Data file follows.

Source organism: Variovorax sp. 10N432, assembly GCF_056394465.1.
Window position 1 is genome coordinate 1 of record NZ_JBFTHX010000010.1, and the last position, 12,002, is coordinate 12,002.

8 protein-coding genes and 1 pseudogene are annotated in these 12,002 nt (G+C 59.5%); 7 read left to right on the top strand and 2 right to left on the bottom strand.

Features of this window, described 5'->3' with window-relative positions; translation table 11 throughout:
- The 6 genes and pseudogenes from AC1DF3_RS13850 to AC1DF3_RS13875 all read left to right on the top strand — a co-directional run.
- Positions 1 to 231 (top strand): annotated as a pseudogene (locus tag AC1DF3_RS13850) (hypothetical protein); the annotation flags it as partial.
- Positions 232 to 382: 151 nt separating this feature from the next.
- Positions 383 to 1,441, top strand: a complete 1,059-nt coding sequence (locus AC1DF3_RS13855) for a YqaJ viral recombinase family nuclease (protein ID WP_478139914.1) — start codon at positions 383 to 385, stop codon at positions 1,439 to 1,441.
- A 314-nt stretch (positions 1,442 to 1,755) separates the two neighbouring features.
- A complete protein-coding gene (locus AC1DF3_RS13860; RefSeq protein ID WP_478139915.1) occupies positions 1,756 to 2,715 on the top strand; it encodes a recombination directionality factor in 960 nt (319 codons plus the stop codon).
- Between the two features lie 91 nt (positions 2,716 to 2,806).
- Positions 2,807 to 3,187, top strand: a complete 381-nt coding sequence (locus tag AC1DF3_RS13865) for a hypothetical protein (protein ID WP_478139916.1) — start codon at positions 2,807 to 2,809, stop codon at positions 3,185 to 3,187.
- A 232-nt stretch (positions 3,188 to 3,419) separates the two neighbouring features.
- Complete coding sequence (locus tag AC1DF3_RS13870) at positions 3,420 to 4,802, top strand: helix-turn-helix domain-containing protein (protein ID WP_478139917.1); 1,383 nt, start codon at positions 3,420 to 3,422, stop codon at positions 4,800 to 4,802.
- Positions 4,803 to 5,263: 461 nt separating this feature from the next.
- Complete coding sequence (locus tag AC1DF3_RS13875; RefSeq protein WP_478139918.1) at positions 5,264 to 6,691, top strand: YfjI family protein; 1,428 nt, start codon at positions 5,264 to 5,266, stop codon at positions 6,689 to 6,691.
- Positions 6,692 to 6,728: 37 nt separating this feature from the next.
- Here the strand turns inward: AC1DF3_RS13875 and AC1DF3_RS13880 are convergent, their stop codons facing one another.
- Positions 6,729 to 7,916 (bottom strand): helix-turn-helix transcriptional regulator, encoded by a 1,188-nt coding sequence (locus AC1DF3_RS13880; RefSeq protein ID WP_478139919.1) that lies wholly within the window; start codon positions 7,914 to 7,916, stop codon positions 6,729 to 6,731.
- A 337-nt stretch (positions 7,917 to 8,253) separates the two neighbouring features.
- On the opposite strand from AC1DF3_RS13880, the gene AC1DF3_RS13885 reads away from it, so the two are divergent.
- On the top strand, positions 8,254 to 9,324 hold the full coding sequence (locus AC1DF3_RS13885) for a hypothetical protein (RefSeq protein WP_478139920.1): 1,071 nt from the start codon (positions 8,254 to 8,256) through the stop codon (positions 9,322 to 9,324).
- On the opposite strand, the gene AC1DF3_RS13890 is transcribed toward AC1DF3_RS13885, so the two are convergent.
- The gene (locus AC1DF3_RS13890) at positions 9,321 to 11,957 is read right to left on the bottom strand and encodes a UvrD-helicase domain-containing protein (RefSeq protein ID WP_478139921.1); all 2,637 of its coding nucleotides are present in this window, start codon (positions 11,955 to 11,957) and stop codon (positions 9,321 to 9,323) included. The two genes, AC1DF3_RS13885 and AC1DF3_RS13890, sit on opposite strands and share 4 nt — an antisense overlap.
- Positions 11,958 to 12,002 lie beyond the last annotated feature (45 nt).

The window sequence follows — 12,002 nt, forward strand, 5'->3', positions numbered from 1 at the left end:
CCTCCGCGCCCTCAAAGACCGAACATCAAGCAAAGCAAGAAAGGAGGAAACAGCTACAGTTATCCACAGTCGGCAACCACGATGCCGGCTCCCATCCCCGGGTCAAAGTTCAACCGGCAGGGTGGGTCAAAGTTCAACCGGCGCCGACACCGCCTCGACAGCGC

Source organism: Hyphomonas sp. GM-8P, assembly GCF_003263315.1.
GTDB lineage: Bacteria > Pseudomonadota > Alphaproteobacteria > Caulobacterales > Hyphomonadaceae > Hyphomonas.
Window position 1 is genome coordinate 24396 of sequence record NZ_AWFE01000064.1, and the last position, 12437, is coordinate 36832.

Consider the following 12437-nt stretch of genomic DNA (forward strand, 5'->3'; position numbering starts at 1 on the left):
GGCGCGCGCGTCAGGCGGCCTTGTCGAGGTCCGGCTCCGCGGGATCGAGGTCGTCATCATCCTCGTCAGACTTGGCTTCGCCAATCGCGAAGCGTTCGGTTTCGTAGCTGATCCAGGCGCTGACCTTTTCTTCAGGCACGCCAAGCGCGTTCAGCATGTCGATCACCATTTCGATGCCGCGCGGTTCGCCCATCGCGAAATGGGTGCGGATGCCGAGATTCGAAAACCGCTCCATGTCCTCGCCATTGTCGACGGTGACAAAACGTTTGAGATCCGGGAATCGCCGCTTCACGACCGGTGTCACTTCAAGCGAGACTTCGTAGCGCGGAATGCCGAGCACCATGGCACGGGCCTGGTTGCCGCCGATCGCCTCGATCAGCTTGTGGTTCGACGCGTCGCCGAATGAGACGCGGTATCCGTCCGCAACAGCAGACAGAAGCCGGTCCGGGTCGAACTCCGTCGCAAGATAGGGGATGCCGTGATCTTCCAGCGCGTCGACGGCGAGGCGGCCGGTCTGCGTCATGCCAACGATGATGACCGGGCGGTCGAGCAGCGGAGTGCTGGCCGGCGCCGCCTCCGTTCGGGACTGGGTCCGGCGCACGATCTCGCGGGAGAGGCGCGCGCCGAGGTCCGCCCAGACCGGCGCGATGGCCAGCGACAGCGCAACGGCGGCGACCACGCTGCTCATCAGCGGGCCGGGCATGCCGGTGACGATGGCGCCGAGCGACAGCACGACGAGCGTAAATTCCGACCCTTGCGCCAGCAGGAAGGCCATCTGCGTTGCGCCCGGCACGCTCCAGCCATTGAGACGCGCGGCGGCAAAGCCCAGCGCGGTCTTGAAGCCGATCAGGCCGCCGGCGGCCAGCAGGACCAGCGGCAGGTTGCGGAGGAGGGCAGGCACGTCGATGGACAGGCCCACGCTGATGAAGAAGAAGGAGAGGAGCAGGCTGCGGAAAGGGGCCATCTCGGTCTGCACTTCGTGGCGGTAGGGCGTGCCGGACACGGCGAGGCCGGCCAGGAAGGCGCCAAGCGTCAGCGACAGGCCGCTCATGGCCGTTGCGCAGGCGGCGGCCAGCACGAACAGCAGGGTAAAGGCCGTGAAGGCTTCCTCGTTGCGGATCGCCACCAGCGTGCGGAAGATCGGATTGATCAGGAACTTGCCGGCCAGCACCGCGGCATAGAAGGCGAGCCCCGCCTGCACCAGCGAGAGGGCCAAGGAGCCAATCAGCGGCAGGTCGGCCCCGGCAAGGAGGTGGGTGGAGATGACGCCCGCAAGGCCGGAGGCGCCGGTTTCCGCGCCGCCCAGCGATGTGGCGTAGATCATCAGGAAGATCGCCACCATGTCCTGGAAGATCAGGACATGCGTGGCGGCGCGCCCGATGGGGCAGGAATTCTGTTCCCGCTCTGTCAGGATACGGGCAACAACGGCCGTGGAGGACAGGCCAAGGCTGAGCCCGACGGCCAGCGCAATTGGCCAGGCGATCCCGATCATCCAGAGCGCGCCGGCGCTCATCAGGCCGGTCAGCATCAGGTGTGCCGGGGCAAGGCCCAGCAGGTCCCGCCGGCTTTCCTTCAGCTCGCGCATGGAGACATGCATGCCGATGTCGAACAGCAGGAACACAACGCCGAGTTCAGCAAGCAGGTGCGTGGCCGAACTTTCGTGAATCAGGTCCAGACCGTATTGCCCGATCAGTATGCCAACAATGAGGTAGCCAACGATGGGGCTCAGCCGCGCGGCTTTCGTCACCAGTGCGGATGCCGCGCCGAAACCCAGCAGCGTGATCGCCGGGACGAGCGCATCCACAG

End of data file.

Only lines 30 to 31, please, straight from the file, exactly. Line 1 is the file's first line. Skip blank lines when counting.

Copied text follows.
Window position 1 is genome coordinate 24396 of sequence record NZ_AWFE01000064.1, and the last position, 12437, is coordinate 36832.

Consider the following 12437-nt stretch of genomic DNA (forward strand, 5'->3'; position numbering starts at 1 on the left):